Although this did not happen in the commercial area, later in the year it seemed assessors' prayers had been answered when the Ministry of Justice proposals on the claims process for personal injury claims cut the length of time insurers have to make a liability decision on claims up to £25,000. For motor claims, the period will fall to 15 days, while for other claims this will fall from 90 days to 30 days.
Mr Burley points out that this could be a worry: "On the liability side there are proposals for quicker investigations and that might prove challenging. It may increase claims volume by 20%. There will be no need for investigation at the solicitors' end and so they will just put in claims and let insurers respond in 30 days - claimant lawyers say they turn away 20 to 25% of cases at the door so these claims will go through."
However, some see it as an opportunity for adjusters, especially if the insurers decide they can not investigate claims within these timescales. There have been calls to set up a common platform or trade body that would enable smaller players to benefit from centralised functions, such as compliance and training. Such a model is in place in Australia, where it allows the smaller players to enjoy greater economies of scale.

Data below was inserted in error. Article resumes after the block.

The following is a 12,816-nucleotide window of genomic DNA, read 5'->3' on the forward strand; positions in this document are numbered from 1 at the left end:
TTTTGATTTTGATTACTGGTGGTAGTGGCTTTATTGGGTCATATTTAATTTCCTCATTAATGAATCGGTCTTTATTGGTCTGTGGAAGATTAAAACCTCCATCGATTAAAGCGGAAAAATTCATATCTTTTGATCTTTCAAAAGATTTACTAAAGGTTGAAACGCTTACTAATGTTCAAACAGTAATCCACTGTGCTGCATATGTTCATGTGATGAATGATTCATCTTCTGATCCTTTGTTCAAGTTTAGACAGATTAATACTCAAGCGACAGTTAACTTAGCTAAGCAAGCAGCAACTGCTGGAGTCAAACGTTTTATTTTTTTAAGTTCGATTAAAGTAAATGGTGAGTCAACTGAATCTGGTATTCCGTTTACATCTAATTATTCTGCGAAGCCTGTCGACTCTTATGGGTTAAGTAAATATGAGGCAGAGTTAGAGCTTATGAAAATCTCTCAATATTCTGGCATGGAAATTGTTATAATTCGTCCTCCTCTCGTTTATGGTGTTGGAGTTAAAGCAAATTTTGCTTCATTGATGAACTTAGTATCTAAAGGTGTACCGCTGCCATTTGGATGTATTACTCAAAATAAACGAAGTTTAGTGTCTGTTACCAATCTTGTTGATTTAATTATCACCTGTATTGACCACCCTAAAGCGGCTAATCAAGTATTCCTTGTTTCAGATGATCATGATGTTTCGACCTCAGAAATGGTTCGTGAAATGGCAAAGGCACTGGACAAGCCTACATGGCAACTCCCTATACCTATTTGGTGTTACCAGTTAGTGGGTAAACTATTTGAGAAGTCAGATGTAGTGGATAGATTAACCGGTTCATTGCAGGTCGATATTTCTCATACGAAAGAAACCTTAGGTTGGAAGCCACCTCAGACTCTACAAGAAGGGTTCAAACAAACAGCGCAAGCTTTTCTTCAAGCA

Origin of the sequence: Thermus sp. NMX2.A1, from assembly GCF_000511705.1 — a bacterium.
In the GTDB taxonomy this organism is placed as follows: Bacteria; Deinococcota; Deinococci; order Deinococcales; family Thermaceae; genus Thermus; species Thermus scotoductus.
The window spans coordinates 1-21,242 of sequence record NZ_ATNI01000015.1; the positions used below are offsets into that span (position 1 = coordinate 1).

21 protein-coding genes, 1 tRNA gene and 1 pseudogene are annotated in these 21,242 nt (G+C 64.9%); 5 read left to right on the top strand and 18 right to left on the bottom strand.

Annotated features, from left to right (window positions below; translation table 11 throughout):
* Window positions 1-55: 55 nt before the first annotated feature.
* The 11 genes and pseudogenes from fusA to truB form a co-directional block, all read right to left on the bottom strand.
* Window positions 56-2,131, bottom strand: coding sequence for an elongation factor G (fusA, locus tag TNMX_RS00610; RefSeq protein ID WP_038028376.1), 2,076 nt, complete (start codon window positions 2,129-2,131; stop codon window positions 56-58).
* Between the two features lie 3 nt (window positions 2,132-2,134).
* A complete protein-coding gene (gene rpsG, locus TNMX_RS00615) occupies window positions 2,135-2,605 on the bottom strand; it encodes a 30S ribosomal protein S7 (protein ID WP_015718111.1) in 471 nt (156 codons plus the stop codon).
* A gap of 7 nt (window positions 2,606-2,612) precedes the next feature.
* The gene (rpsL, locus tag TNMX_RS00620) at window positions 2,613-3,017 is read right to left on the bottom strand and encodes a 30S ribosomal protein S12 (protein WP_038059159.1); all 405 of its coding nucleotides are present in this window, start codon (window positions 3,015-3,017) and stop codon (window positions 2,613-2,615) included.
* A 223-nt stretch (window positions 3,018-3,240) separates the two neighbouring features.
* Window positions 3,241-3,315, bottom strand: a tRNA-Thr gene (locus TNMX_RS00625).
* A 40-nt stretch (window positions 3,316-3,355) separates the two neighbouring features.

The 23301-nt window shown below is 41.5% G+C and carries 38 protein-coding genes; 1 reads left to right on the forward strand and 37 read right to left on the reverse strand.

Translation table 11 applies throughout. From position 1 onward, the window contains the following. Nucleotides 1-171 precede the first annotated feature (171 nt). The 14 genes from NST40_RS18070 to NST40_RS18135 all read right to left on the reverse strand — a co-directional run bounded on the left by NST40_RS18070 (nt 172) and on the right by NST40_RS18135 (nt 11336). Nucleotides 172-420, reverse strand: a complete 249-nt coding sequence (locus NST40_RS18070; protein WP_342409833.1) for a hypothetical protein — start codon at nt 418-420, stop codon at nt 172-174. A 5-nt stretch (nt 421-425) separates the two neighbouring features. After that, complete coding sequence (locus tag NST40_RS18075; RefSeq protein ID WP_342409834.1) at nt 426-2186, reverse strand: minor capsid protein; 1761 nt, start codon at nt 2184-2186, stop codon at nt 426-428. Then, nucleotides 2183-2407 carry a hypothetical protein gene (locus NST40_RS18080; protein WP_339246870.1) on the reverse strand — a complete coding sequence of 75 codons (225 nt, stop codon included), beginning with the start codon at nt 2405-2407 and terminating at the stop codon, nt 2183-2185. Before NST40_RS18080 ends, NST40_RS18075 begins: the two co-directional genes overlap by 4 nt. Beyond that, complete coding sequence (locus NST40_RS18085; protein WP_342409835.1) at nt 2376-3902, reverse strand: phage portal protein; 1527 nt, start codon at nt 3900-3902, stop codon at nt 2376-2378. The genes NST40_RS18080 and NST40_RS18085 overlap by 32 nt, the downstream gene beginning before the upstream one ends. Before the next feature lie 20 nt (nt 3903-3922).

Another trend the market is seeing is individuals and companies wanting a better understanding of risk. Mr Muress says: "A trend I have observed is stress in the financial market that has prompted many people to try and understand risk better. Now the position of chief risk officer is more prominent and governance, regulation and compliance are all key dynamics in the market."
No matter the issues looming in the future the floods from the summer of 2007 have left a lasting memory and will impact the loss adjusting market for some time to come.
Mr Muress reiterates the point: "In 2008 the profession has to recognise the importance of finalising the claims from the floods of 2007. There needs to be signs that this is a significant priority, getting policyholders back in their homes."
Mr Latimer concludes that once the industry has sorted this out it will need to take time to get its house in order: "Weather is the big issue and resources will always be an issue. Loss adjusters need to constantly demonstrate a raison d'etre to prove they add value. Providing we can do that there will always be loss adjusters."